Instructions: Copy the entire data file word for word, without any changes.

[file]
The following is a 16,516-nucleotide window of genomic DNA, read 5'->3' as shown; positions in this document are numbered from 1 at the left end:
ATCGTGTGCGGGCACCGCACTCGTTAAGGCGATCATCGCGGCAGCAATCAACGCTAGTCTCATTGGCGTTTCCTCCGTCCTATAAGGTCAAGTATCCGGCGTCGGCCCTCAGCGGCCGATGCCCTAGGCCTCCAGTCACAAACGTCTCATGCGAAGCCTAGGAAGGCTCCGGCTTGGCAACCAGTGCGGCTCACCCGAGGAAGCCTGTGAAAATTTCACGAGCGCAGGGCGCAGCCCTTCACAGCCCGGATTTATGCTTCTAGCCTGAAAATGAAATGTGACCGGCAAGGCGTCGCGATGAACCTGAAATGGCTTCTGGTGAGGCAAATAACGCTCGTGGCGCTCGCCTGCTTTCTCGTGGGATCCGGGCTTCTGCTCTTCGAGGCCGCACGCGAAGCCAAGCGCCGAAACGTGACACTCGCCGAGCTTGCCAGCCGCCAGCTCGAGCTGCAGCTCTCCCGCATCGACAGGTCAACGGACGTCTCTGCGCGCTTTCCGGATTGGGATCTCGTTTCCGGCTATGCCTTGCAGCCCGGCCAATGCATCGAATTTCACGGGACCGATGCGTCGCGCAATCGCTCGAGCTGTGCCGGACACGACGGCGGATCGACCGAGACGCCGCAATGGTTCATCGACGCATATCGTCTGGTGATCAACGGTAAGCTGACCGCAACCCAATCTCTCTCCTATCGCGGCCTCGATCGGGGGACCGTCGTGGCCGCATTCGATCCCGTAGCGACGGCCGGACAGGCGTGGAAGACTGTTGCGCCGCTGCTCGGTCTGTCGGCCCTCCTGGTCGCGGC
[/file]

The following is a 16,516-nucleotide window of genomic DNA, read 5'->3' as shown; positions in this document are numbered from 1 at the left end:
ATCGTGTGCGGGCACCGCACTCGTTAAGGCGATCATCGCGGCAGCAATCAACGCTAGTCTCATTGGCGTTTCCTCCGTCCTATAAGGTCAAGTATCCGGCGTCGGCCCTCAGCGGCCGATGCCCTAGGCCTCCAGTCACAAACGTCTCATGCGAAGCCTAGGAAGGCTCCGGCTTGGCAACCAGTGCGGCTCACCCGAGGAAGCCTGTGAAAATTTCACGAGCGCAGGGCGCAGCCCTTCACAGCCCGGATTTATGCTTCTAGCCTGAAAATGAAATGTGACCGGCAAGGCGTCGCGATGAACCTGAAATGGCTTCTGGTGAGGCAAATAACGCTCGTGGCGCTCGCCTGCTTTCTCGTGGGATCCGGGCTTCTGCTCTTCGAGGCCGCACGCGAAGCCAAGCGCCGAAACGTGACACTCGCCGAGCTTGCCAGCCGCCAGCTCGAGCTGCAGCTCTCCCGCATCGACAGGTCAACGGACGTCTCTGCGCGCTTTCCGGATTGGGATCTCGTTTCCGGCTATGCCTTGCAGCCCGGCCAATGCATCGAATTTCACGGGACCGATGCGTCGCGCAATCGCTCGAGCTGTGCCGGACACGACGGCGGATCGACCGAGACGCCGCAATGGTTCATCGACGCATATCGTCTGGTGATCAACGGTAAGCTGACCGCAACCCAATCTCTCTCCTATCGCGGCCTCGATCGGGGGACCGTCGTGGCCGCATTCGATCCCGTAGCGACGGCCGGACAGGCGTGGAAGACTGTTGCGCCGCTGCTCGGTCTGTCGGCCCTCCTGGTCGCGGC